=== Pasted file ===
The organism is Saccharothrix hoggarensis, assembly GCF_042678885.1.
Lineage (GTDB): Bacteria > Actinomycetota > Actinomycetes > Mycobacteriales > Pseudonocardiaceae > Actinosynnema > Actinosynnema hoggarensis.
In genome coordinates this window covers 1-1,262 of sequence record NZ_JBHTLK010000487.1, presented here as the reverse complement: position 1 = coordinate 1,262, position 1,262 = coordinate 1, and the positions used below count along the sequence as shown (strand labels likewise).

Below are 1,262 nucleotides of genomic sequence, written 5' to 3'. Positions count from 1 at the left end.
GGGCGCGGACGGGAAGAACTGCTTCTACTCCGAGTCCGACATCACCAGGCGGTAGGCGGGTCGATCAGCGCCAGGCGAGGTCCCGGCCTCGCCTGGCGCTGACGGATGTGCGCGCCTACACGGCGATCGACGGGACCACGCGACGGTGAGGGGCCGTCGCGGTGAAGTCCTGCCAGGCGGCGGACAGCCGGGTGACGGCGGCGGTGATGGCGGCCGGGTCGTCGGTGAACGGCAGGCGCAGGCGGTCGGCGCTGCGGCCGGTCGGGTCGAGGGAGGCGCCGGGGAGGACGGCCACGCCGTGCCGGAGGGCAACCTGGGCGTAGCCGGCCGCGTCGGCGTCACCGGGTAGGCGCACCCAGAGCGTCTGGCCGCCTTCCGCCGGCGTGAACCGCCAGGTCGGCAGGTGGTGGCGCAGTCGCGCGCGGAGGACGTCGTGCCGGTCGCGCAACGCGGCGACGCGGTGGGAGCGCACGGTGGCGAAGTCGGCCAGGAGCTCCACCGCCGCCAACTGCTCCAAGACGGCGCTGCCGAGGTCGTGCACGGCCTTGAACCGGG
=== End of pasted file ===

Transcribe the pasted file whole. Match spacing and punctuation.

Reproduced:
The organism is Saccharothrix hoggarensis, assembly GCF_042678885.1.
Lineage (GTDB): Bacteria > Actinomycetota > Actinomycetes > Mycobacteriales > Pseudonocardiaceae > Actinosynnema > Actinosynnema hoggarensis.
In genome coordinates this window covers 1-1,262 of sequence record NZ_JBHTLK010000487.1, presented here as the reverse complement: position 1 = coordinate 1,262, position 1,262 = coordinate 1, and the positions used below count along the sequence as shown (strand labels likewise).

Below are 1,262 nucleotides of genomic sequence, written 5' to 3'. Positions count from 1 at the left end.
GGGCGCGGACGGGAAGAACTGCTTCTACTCCGAGTCCGACATCACCAGGCGGTAGGCGGGTCGATCAGCGCCAGGCGAGGTCCCGGCCTCGCCTGGCGCTGACGGATGTGCGCGCCTACACGGCGATCGACGGGACCACGCGACGGTGAGGGGCCGTCGCGGTGAAGTCCTGCCAGGCGGCGGACAGCCGGGTGACGGCGGCGGTGATGGCGGCCGGGTCGTCGGTGAACGGCAGGCGCAGGCGGTCGGCGCTGCGGCCGGTCGGGTCGAGGGAGGCGCCGGGGAGGACGGCCACGCCGTGCCGGAGGGCAACCTGGGCGTAGCCGGCCGCGTCGGCGTCACCGGGTAGGCGCACCCAGAGCGTCTGGCCGCCTTCCGCCGGCGTGAACCGCCAGGTCGGCAGGTGGTGGCGCAGTCGCGCGCGGAGGACGTCGTGCCGGTCGCGCAACGCGGCGACGCGGTGGGAGCGCACGGTGGCGAAGTCGGCCAGGAGCTCCACCGCCGCCAACTGCTCCAAGACGGCGCTGCCGAGGTCGTGCACGGCCTTGAACCGGG